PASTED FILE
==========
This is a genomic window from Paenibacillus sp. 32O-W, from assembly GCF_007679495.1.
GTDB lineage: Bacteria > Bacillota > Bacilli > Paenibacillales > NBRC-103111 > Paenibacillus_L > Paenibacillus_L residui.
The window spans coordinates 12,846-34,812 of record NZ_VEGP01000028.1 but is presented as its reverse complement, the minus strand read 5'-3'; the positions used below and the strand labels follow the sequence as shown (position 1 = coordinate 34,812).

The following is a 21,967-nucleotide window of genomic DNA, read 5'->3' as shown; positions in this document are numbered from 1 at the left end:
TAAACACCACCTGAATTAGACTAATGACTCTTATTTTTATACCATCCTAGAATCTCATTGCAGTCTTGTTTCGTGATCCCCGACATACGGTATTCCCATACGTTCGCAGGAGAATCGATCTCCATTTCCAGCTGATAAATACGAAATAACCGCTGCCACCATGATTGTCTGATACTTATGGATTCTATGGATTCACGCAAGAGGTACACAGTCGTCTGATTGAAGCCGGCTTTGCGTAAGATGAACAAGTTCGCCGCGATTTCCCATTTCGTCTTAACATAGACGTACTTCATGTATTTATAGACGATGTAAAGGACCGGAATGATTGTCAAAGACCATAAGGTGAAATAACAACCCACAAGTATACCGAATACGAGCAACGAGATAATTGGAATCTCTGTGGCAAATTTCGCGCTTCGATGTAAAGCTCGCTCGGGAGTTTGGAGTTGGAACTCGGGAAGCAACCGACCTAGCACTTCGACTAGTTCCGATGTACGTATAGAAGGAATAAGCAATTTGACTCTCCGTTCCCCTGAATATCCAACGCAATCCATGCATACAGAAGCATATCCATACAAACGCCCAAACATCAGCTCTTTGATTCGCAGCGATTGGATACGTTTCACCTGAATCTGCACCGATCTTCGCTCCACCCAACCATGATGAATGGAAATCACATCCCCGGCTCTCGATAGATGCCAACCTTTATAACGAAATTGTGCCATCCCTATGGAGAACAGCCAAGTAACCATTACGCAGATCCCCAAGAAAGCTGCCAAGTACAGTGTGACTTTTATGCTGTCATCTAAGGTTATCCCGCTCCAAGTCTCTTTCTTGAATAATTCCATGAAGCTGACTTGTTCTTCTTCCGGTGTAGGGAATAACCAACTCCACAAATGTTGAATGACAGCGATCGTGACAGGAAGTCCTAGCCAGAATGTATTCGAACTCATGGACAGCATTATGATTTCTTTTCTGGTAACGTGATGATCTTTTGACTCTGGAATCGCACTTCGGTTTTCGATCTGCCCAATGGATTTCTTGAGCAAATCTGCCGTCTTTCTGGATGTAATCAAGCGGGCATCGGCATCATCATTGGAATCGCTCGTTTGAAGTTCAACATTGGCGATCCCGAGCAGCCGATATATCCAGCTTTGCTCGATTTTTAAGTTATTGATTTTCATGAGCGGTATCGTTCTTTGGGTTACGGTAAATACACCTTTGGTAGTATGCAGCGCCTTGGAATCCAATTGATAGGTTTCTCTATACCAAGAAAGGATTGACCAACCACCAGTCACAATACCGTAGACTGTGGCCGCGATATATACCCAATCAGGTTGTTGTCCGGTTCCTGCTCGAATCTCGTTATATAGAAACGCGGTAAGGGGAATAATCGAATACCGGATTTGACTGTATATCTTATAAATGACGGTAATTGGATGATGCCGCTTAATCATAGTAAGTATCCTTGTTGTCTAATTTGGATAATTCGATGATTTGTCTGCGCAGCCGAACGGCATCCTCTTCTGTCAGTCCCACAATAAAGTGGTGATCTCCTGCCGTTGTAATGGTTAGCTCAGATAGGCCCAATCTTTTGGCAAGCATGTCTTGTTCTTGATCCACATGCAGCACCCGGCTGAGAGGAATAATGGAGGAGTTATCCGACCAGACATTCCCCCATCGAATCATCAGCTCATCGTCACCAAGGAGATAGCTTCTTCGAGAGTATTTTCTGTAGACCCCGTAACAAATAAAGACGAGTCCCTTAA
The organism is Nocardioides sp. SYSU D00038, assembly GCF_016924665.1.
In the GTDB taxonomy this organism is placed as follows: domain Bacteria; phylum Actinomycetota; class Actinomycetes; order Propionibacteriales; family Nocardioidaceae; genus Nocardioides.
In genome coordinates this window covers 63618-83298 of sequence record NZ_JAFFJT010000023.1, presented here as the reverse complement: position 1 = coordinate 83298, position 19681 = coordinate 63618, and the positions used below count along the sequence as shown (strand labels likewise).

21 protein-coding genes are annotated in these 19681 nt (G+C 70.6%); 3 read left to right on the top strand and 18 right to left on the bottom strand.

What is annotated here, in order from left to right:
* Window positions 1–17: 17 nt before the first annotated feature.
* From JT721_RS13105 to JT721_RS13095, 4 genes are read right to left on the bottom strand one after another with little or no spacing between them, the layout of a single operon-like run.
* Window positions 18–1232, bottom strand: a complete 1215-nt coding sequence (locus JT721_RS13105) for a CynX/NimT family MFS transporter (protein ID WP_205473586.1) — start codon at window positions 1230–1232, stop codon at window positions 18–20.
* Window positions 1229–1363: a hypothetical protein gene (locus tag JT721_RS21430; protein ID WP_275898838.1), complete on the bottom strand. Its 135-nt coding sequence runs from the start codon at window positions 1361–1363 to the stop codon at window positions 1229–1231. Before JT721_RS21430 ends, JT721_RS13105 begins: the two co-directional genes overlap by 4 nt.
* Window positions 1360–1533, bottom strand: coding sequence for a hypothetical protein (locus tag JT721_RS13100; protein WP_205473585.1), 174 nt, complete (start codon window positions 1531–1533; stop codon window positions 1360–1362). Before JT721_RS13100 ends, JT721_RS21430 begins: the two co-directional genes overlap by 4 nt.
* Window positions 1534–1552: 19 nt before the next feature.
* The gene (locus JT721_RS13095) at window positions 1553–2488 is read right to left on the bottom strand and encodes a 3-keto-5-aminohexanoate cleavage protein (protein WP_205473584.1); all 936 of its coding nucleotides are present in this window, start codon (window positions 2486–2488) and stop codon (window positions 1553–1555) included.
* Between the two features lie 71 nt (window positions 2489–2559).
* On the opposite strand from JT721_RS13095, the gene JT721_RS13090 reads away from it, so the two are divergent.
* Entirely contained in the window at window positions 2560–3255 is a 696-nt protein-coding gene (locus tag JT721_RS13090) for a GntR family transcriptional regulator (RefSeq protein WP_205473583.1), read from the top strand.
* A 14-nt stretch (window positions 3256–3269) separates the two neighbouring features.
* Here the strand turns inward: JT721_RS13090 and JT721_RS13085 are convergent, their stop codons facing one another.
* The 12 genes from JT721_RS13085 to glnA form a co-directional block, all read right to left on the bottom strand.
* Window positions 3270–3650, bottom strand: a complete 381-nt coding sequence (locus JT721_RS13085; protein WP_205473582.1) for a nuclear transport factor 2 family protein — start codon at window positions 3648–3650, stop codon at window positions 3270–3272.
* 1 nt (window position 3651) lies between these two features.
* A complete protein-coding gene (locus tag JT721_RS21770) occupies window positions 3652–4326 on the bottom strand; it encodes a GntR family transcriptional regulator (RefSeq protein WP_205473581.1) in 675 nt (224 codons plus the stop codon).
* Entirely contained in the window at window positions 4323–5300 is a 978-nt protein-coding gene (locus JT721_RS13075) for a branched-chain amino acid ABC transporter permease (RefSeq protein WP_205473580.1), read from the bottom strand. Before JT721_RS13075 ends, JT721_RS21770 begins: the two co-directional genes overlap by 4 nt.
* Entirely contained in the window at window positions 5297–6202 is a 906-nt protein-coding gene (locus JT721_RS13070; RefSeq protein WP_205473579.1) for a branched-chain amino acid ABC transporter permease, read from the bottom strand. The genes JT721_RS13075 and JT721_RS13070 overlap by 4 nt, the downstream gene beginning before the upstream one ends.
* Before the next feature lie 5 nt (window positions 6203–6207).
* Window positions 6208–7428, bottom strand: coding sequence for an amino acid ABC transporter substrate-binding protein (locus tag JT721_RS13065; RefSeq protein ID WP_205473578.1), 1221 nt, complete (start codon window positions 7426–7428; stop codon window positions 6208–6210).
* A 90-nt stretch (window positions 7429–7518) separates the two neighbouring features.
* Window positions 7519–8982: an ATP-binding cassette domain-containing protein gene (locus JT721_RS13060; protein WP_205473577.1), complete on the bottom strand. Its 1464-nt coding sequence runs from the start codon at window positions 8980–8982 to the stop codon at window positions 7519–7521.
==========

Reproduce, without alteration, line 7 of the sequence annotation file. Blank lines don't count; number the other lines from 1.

In the GTDB taxonomy this organism is placed as follows: domain Bacteria; phylum Actinomycetota; class Actinomycetes; order Propionibacteriales; family Nocardioidaceae; genus Nocardioides.